Responsive Permitting Helps Emergency Food Network Meet Community Needs

Many of our neighbors need help more now than ever in the wake of the COVID-19 pandemic, and organizations like the Emergency Food Network (EFN) have answered the call.

According to EFN, there are more than 70 food pantries and meal sites in Pierce County. The system provides over 15 million meals annually, and that number is increasing. The Emergency Food Network is the supplier for these sites, collecting donations and distributing supplies throughout the local food network.

Working with the City of Lakewood

Councilmember Paul Bocchi, Deputy City Manager Tho Kraus, Building Official Rafik Gindy, Community & Economic Development Director Dave Bugher, Councilmember Mike Brandstetter

EFN needed to expand, and they began the process of working with the City of Lakewood to purchase an additional property and construct an administrative building.

“It’s just a miracle that this happened as fast as it did. Normally, I would expect permits to have 120-day turnarounds, but Rafik and the City were always right there for us.”
– Michelle Douglas, Emergency Food Network CEO

From permitting to building to addressing to finally cutting the ribbon, the City of Lakewood worked closely with the Emergency Food Network to keep the project moving forward efficiently. EFN also worked with Lakeview Light & Power to arrange the installation of a utility pole on the property, and the process was equally seamless.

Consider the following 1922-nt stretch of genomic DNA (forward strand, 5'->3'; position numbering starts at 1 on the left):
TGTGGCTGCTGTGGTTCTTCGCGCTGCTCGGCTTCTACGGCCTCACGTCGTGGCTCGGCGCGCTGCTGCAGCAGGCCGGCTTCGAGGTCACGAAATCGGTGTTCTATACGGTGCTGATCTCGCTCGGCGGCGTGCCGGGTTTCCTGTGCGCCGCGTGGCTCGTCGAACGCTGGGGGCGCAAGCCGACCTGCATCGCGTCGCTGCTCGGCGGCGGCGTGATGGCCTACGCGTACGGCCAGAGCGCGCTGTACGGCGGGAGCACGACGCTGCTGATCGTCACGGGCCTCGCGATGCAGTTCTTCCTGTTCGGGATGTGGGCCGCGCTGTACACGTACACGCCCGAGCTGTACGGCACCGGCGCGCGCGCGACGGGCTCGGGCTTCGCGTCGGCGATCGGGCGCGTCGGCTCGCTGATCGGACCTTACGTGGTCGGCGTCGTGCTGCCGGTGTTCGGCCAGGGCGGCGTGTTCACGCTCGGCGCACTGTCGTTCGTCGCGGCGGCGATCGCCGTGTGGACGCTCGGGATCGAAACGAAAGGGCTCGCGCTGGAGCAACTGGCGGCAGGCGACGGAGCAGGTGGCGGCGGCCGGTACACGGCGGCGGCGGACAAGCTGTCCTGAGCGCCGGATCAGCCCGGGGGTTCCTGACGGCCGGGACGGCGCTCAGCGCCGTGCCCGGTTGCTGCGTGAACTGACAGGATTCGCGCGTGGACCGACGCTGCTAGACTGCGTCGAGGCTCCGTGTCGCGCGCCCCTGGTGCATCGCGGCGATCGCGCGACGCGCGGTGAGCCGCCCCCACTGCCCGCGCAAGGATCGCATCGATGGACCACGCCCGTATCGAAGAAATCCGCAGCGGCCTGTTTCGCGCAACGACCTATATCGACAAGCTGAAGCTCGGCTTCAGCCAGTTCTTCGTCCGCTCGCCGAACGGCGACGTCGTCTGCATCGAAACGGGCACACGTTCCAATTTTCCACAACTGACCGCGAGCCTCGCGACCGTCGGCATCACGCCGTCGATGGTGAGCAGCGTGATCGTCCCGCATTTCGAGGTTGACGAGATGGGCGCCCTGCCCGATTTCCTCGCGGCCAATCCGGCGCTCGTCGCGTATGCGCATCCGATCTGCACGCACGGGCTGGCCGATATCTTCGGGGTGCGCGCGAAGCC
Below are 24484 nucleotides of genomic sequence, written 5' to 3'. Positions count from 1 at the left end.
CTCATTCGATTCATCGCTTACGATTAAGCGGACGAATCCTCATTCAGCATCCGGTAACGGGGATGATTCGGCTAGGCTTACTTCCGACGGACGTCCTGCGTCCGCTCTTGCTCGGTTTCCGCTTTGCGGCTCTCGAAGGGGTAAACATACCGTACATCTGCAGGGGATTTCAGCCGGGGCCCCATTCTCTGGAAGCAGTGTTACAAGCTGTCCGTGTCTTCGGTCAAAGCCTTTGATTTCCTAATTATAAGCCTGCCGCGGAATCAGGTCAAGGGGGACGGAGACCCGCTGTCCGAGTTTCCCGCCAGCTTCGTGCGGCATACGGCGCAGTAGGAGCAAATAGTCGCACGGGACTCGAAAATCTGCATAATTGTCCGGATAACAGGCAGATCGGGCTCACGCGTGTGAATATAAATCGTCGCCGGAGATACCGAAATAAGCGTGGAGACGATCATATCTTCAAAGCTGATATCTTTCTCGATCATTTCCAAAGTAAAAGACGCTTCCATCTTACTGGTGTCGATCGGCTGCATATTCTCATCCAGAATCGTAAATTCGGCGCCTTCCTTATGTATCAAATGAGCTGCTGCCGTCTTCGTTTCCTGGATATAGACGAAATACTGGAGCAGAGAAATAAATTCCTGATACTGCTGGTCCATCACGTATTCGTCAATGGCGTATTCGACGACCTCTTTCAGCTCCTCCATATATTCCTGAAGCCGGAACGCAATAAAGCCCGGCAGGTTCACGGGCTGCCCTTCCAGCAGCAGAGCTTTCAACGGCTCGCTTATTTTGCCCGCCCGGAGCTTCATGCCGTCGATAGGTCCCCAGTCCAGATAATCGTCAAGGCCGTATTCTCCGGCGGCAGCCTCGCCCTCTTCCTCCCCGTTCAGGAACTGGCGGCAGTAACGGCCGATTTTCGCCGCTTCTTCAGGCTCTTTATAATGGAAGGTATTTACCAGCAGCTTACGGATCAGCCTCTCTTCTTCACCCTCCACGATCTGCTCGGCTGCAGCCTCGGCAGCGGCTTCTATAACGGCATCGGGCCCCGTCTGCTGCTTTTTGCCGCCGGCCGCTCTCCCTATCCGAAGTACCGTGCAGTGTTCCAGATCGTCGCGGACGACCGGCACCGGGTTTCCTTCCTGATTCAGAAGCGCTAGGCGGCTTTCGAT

“The City of Lakewood is a partner to businesses and nonprofits; we really are. We provide a service not just to the community by enforcing law & code, but to parties that work with us to see their projects through.”
– Dave Bugher, Community & Economic Development Director

Rising to the Challenge

The need for these services is greater every year, and EFN has risen to the challenge in more ways than one. Logistically, they run a tight ship to deliver food where needed while limiting waste and spoilage. Administratively, they have worked to solicit donations and source food to keep pace with the need.

The lofty warehouse in their Lakewood distribution center is stacked high with fresh food and other supplies awaiting distribution. Volunteers and staff bustle by loading pallets, checking inventory and quality, and getting food where it needs to go.

Beyond the warehouse, EFN operates a working farm, Mother Earth Farm. The farm produces tons of fresh produce annually, all of which is delivered to local emergency food sites and consumed by Pierce County residents.

From the earth to the plates of Pierce County residents in need, the Emergency Food Network has a comprehensive strategy to support their maxim: “so that no person goes hungry.”

An EFN employee monitors inventory
Councilmember Brandstetter tours EFN’s produce garden